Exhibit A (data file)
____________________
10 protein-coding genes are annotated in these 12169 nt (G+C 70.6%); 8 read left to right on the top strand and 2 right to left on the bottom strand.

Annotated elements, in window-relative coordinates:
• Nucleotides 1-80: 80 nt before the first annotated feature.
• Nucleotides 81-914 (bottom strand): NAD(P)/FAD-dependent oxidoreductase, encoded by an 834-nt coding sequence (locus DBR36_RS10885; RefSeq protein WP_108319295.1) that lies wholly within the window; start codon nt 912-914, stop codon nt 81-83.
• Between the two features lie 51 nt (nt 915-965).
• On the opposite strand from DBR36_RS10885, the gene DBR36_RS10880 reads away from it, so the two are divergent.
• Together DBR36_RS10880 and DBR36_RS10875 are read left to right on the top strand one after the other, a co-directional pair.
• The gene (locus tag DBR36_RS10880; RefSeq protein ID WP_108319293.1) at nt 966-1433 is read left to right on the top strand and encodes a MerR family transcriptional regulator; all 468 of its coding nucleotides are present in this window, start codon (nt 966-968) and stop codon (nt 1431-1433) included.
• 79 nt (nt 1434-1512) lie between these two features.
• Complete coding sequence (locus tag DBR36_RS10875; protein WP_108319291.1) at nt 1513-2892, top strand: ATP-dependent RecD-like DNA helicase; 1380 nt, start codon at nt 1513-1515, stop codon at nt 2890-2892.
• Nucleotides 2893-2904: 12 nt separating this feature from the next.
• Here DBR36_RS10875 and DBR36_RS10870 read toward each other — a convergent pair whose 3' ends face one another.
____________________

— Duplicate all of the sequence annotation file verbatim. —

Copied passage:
10 protein-coding genes are annotated in these 12169 nt (G+C 70.6%); 8 read left to right on the top strand and 2 right to left on the bottom strand.

Annotated elements, in window-relative coordinates:
• Nucleotides 1-80: 80 nt before the first annotated feature.
• Nucleotides 81-914 (bottom strand): NAD(P)/FAD-dependent oxidoreductase, encoded by an 834-nt coding sequence (locus DBR36_RS10885; RefSeq protein WP_108319295.1) that lies wholly within the window; start codon nt 912-914, stop codon nt 81-83.
• Between the two features lie 51 nt (nt 915-965).
• On the opposite strand from DBR36_RS10885, the gene DBR36_RS10880 reads away from it, so the two are divergent.
• Together DBR36_RS10880 and DBR36_RS10875 are read left to right on the top strand one after the other, a co-directional pair.
• The gene (locus tag DBR36_RS10880; RefSeq protein ID WP_108319293.1) at nt 966-1433 is read left to right on the top strand and encodes a MerR family transcriptional regulator; all 468 of its coding nucleotides are present in this window, start codon (nt 966-968) and stop codon (nt 1431-1433) included.
• 79 nt (nt 1434-1512) lie between these two features.
• Complete coding sequence (locus tag DBR36_RS10875; protein WP_108319291.1) at nt 1513-2892, top strand: ATP-dependent RecD-like DNA helicase; 1380 nt, start codon at nt 1513-1515, stop codon at nt 2890-2892.
• Nucleotides 2893-2904: 12 nt separating this feature from the next.
• Here DBR36_RS10875 and DBR36_RS10870 read toward each other — a convergent pair whose 3' ends face one another.